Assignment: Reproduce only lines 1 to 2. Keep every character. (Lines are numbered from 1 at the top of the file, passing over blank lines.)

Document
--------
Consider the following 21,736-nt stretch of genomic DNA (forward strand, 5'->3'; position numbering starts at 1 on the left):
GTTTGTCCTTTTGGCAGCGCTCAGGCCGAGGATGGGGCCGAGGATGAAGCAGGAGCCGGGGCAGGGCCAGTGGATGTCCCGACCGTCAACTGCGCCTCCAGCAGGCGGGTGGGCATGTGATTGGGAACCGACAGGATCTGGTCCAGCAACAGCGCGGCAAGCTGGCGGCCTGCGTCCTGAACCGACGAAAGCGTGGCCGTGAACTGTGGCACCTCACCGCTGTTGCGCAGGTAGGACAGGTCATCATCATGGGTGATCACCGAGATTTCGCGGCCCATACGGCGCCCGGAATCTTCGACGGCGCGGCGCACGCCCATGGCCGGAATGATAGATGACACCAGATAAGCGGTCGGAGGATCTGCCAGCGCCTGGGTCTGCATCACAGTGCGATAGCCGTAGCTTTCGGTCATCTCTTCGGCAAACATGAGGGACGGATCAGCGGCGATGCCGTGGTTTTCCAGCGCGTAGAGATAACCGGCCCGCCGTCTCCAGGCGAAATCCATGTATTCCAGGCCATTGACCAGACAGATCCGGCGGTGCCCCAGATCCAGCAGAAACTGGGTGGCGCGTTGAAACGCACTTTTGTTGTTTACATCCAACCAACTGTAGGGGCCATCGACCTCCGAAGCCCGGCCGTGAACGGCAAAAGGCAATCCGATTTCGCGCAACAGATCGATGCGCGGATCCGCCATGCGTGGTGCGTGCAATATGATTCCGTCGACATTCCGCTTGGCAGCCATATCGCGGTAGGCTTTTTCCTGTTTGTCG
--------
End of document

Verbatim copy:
Consider the following 21,736-nt stretch of genomic DNA (forward strand, 5'->3'; position numbering starts at 1 on the left):
GTTTGTCCTTTTGGCAGCGCTCAGGCCGAGGATGGGGCCGAGGATGAAGCAGGAGCCGGGGCAGGGCCAGTGGATGTCCCGACCGTCAACTGCGCCTCCAGCAGGCGGGTGGGCATGTGATTGGGAACCGACAGGATCTGGTCCAGCAACAGCGCGGCAAGCTGGCGGCCTGCGTCCTGAACCGACGAAAGCGTGGCCGTGAACTGTGGCACCTCACCGCTGTTGCGCAGGTAGGACAGGTCATCATCATGGGTGATCACCGAGATTTCGCGGCCCATACGGCGCCCGGAATCTTCGACGGCGCGGCGCACGCCCATGGCCGGAATGATAGATGACACCAGATAAGCGGTCGGAGGATCTGCCAGCGCCTGGGTCTGCATCACAGTGCGATAGCCGTAGCTTTCGGTCATCTCTTCGGCAAACATGAGGGACGGATCAGCGGCGATGCCGTGGTTTTCCAGCGCGTAGAGATAACCGGCCCGCCGTCTCCAGGCGAAATCCATGTATTCCAGGCCATTGACCAGACAGATCCGGCGGTGCCCCAGATCCAGCAGAAACTGGGTGGCGCGTTGAAACGCACTTTTGTTGTTTACATCCAACCAACTGTAGGGGCCATCGACCTCCGAAGCCCGGCCGTGAACGGCAAAAGGCAATCCGATTTCGCGCAACAGATCGATGCGCGGATCCGCCATGCGTGGTGCGTGCAATATGATTCCGTCGACATTCCGCTTGGCAGCCATATCGCGGTAGGCTTTTTCCTGTTTGTCG